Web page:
But some townspeople are still worried. “This town needs a lot of help getting a jump-start into the 21st century,” said Phyllis Hayward, who has lived and farmed with her family in Chelsea for 40 years.

“I’m interested in having the town broaden,” Hayward added.

Caouette-Delallo invited people attending to write down on poster boards what they liked about Chelsea and what they would like to see happen. Positives included the two scenic town commons, the availability of the Town Hall for public events, the farmers market and the mix of residents.

The wish list included a grocery store, a gas station, a restaurant and bakery, a community newsletter, bike and walking paths, greater use of the town commons, and a July Fourth celebration, among others.

“The town desperately needs a store back,” said Susan Morse, who has lived in Chelsea for 32 years.

“We’ve got to get a gas station,” Gratz said. Currently, people living in Chelsea have to drive to Vershire, South Royalton, Corinth, Washington or Williamstown to put gas in their cars.

Russell Martin said he hoped that the high school building could be put to other community uses. More widely available and better internet service was a need identified by Mary Ellen Parkman, who was at the supper with Hayward, her mother.

What the town currently lacks by way of small businesses, the lifeblood of any small town, it partially compensates for with a vital, helpful community of people.

Ben and Meg Canonica, the parents of twin infant girls, have lived in town for nearly nine years. They moved to Chelsea because it offered more affordable land than surrounding towns in Orange County.

“We were really welcomed,” Meg Canonica said. Ben Canonica noted that other young families also have been migrating to Chelsea.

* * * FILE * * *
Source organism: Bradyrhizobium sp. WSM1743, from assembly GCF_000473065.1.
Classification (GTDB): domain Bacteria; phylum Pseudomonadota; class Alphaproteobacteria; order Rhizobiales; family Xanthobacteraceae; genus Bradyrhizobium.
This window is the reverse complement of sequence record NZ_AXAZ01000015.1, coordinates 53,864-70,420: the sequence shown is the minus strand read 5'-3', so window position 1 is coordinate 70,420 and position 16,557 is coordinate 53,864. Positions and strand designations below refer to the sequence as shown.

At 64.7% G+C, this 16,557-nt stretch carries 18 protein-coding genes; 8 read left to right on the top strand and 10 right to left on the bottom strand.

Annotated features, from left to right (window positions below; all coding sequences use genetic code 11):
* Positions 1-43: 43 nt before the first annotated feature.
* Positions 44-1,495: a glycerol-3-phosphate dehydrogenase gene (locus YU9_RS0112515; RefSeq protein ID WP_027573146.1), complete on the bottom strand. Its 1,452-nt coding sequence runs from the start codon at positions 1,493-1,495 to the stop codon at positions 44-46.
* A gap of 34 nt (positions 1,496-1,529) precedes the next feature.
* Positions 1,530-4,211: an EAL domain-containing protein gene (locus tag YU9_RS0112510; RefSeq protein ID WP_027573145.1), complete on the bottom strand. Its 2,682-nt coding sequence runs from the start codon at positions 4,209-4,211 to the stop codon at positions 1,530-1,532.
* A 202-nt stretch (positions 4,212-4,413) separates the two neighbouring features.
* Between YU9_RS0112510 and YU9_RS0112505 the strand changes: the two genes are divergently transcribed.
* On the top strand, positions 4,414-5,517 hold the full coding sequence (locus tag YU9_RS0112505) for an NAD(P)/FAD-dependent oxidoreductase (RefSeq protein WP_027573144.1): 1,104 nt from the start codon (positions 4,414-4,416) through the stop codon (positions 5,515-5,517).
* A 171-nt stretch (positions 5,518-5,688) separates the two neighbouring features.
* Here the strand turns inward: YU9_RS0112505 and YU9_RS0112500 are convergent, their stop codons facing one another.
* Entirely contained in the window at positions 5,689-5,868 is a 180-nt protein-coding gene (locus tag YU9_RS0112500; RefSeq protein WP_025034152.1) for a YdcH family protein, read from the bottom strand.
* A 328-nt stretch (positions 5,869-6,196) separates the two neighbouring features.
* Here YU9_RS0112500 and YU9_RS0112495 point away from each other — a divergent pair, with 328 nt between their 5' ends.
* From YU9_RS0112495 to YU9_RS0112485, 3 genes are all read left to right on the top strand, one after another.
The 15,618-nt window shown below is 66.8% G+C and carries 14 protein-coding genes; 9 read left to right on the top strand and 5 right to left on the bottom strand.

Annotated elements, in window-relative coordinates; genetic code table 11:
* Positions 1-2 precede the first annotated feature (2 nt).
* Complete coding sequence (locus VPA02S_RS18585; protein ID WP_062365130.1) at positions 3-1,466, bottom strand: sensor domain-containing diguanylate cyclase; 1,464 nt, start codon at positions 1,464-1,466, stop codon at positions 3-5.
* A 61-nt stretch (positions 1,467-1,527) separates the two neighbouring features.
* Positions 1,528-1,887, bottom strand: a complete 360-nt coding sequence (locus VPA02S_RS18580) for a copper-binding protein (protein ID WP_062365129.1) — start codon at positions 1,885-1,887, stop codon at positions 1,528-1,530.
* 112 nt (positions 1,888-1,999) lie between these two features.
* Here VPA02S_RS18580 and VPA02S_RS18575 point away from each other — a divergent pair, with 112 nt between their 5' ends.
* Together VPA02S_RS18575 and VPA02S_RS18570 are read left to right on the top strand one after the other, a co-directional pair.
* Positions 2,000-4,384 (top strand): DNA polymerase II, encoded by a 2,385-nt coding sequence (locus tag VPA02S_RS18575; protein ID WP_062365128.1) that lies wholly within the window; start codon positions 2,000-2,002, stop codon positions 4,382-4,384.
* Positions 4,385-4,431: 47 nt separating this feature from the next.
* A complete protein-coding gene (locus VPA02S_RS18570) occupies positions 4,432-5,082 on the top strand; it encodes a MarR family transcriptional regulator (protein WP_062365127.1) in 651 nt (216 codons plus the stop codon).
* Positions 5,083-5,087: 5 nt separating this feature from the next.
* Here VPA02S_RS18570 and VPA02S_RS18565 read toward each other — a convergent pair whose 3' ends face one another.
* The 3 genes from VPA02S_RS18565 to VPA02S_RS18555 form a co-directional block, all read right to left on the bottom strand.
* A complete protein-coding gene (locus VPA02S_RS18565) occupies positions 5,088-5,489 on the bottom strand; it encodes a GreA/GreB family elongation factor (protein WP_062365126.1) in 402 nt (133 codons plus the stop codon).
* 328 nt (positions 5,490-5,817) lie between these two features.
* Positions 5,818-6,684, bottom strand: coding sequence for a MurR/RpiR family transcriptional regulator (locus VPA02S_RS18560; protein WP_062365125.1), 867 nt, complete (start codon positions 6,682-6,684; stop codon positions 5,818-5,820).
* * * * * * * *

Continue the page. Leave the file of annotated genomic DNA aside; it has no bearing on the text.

Elizabeth Morrison moved to Chelsea in April with her husband, a native Vermonter. Originally from the suburbs of Cleveland, she is now the town librarian, and is completing her master’s in library science.

Chelsea is “such a great community,” she said. People are “passionate about helping each other.”

Raye Brevdawells, a young farmer who lives on the Chelsea/Washington line, surveyed the crowd at the supper. She grew up in Monkton and lived previously in Vergennes but moved to Orange County looking for more affordable housing.

“I’m starting to reach out and meet more people,” she said. “Seeing this happen was great. I’d love to see more of this kind of thing.”

Chelsea has a “really rich history of farming and family values,” said Eliza Hale, who originally is from Rochester, N.Y., and who moved to town seven years ago. She is president of the town’s farmers market board and is an organizer with the Burlington-based Vermont Workers Center.

But, she added, “I have a sense that there’s a divisive atmosphere that still pervades the area. Hippies vs. old-timers. I think that narrative needs to change.”

It’s sometimes a hard thing to do, she said, but people showing up at events, like the potluck, would be a way to begin talking about local initiatives.

“We’re opening up all kinds of doors for people to come in. We’re just tired of talking about what we’ve lost,” Morse said.

Nicola Smith can be reached at mail@nicolasmith.org.

 Corrections

Wards Garage on Route  113 in Vershire has a gas pump. An earlier version of this story failed to mention Wards as a nearby option. Marty Gratz works full time as a paraeducator at the Chelsea Public School. Her employment status and the spelling of her last name were reported incorrectly in an earlier version.